The Lowepro Flipside 400 AW camera bag was almost perfect for my trip to the Royal Wedding. I described it in detail and took lots of pictures of it before I actually used it, and it worked for me as I anticipated it would, for the most part.
Here’s a picture. I’m about 5’2″, just to give you some perspective.
This bag held everything I needed, with room to spare. I used it both as my sole carry on on the flight to England and as my bag to carry around London. As a carry-on, it held my camera, 3 lenses, an IPad, big headphones, travel documents, glasses, socks, a water bottle, hand sanitizer and lots of other stuff.
I loved that I could re-arrange the velcro dividers to fit the various necessities. As a working carry on, it was a bit too large to slide easily under the seat in front of me. But it worked. And there was no issue whatsoever putting it in the overhead bin. The fact that there are internal pockets that nobody could reach but me was a huge comfort for storing my passport and money.
But let’s talk about how it worked as an actual camera bag. It was big – you can see that from the picture of me wearing it above. It stuck out from my back a good ways.
I considered the next smaller model (the Lowepro Flipside 300) and didn’t choose it because it lacked the all weather features and I anticipated using the outer pocket for my IPAD on the airplane. I actually ended up putting the IPad inside the camera compartment. And, in retrospect, rather than putting the “raincoat” that comes with the 400 on the backpack, I think one of those huge one size fits all ponchos that they sell in convenience stores would have been easier because it would have covered me and the bag and I could have kept my camera under it when it was in my hands.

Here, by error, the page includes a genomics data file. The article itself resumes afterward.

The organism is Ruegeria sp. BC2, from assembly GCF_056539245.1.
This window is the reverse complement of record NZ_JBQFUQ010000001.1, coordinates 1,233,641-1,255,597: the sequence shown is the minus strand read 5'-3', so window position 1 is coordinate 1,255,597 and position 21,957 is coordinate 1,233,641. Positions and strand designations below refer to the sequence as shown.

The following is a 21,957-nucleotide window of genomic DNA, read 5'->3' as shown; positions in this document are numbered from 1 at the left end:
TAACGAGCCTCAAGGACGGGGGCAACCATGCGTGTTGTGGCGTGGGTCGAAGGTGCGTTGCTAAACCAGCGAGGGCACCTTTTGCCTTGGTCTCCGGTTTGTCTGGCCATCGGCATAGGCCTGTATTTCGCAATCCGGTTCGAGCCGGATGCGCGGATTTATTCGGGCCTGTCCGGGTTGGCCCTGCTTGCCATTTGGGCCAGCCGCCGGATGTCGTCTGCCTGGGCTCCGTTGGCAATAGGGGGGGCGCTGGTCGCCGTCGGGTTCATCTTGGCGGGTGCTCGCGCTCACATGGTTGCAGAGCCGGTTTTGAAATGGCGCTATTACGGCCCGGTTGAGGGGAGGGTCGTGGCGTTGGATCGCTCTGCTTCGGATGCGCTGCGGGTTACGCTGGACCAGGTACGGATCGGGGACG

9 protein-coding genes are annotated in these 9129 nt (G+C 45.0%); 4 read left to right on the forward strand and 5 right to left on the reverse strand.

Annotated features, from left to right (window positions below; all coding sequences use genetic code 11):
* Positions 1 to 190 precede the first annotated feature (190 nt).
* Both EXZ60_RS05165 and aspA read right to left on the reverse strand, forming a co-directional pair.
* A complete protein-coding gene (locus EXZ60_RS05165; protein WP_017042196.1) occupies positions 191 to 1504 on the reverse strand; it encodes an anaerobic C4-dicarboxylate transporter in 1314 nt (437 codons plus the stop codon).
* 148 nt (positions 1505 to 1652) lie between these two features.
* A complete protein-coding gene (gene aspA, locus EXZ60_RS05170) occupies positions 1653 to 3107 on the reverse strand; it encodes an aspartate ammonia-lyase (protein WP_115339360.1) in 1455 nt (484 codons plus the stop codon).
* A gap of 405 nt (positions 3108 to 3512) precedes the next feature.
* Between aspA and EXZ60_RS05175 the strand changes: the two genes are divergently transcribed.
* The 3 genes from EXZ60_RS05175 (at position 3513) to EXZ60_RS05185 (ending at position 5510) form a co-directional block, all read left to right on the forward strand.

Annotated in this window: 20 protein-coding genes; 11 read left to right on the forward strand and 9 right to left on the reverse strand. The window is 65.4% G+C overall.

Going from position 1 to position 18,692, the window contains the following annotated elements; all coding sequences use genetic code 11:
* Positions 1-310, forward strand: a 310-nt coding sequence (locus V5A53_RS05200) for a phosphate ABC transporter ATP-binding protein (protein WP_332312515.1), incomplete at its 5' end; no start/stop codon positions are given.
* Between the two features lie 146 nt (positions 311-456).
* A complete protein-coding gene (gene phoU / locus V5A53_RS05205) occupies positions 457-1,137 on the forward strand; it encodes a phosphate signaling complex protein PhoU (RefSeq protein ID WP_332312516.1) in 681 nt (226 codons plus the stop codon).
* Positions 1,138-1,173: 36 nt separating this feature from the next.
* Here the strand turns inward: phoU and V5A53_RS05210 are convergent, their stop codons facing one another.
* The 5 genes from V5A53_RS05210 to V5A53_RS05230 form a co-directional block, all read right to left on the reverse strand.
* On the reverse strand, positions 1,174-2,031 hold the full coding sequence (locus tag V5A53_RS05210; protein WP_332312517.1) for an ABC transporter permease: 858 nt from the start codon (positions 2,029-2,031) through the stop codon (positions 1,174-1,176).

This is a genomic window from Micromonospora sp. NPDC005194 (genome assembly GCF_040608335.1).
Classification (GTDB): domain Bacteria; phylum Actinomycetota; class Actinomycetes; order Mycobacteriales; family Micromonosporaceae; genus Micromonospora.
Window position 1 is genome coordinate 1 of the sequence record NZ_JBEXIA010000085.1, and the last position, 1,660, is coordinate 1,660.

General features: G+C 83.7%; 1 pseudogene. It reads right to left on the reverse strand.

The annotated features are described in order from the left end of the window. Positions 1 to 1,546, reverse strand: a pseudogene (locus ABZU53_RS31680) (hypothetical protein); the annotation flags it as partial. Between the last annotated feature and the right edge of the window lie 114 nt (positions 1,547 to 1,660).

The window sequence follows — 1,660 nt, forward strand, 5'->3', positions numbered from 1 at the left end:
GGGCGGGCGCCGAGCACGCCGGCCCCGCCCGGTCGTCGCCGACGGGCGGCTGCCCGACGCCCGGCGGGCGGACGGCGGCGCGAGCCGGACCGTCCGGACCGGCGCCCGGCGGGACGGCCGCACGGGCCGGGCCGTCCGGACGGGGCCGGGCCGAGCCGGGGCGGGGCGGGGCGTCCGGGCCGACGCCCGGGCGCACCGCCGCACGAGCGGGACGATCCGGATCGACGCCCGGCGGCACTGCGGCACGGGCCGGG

However, we had perfect weather in London so I didn’t get to test this out.
The Flipside 300 might have been a better choice. However, I’m not sure that the IPad would have fit for carry on purposes. I also think, but I’m not sure, that the 300 has less padding on the back and the straps. That padding made carrying a heavy bag easier. The Flipside 300 weighs a pound less than the 400.
Carrying the bag around, I almost always kept the padded waist band fastened. You can see that in the image above. It really helped distribute the weight and pull some of it off my shoulders. There is a smaller strap to fasten across the chest, but that one didn’t help me much so I didn’t use it.
The bag, with my gear in it, was heavy. The bag itself weighs 3.5 pounds empty. Add another 5 pounds of so of camera and lenses and you’ve got some weight. I didn’t carry all the lenses every day. But still. And the last couple of days of the trip, I left the camera and backpack at home and focused on seeing and shopping.
One feature that makes this bag fabulous for photographers is that, with the waist strap fastened, you can slip the bag off your shoulders and twist it around to the front. Then you can unzip it, grab your camera, and even change lenses without needing help from anyone or putting one lens down somewhere in the process. This was huge! But the flipside (of the Flipside), is that you have to go through that same process just to grab your camera for a quick shot. Obviously, if you can grab it quickly, so can the pickpockets, so I was ok with not having such easy access in this situation.
So this is my summary:
- If equipment safety is a concern, this is the style of bag that you want.
- Start ahead of time and try out the Flipside 300 first. If it’s too small go with the Flipside 400 AW.
- When trying out the 300, pay attention to the padding and make sure you have enough. When trying out the 400, consider the weight issue.
- If you’re concerned about the weather, consider the poncho route. You’re going to get more coverage.
- I love that you can use the backpack as a staging ground for changing lenses without taking it off.
If you’re considering this backpack and have questions, post them below. I’m happy to help!